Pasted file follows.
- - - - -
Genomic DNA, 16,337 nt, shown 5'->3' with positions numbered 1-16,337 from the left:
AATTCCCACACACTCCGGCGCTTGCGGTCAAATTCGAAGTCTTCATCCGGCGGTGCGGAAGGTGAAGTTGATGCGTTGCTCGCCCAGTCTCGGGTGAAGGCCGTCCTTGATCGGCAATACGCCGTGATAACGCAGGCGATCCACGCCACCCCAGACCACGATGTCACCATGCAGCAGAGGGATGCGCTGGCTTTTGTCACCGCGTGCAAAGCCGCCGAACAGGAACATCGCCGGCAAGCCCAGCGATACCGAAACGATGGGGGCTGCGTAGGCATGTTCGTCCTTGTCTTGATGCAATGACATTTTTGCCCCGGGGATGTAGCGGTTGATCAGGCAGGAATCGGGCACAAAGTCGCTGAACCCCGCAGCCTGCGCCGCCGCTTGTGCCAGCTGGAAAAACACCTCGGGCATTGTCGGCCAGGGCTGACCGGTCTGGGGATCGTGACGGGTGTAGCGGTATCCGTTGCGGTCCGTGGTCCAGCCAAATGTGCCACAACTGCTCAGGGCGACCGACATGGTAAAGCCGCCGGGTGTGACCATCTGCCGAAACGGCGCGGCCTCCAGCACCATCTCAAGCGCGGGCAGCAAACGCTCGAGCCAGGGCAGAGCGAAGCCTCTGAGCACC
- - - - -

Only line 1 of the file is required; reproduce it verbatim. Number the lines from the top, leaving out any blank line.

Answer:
Genomic DNA, 16,337 nt, shown 5'->3' with positions numbered 1-16,337 from the left: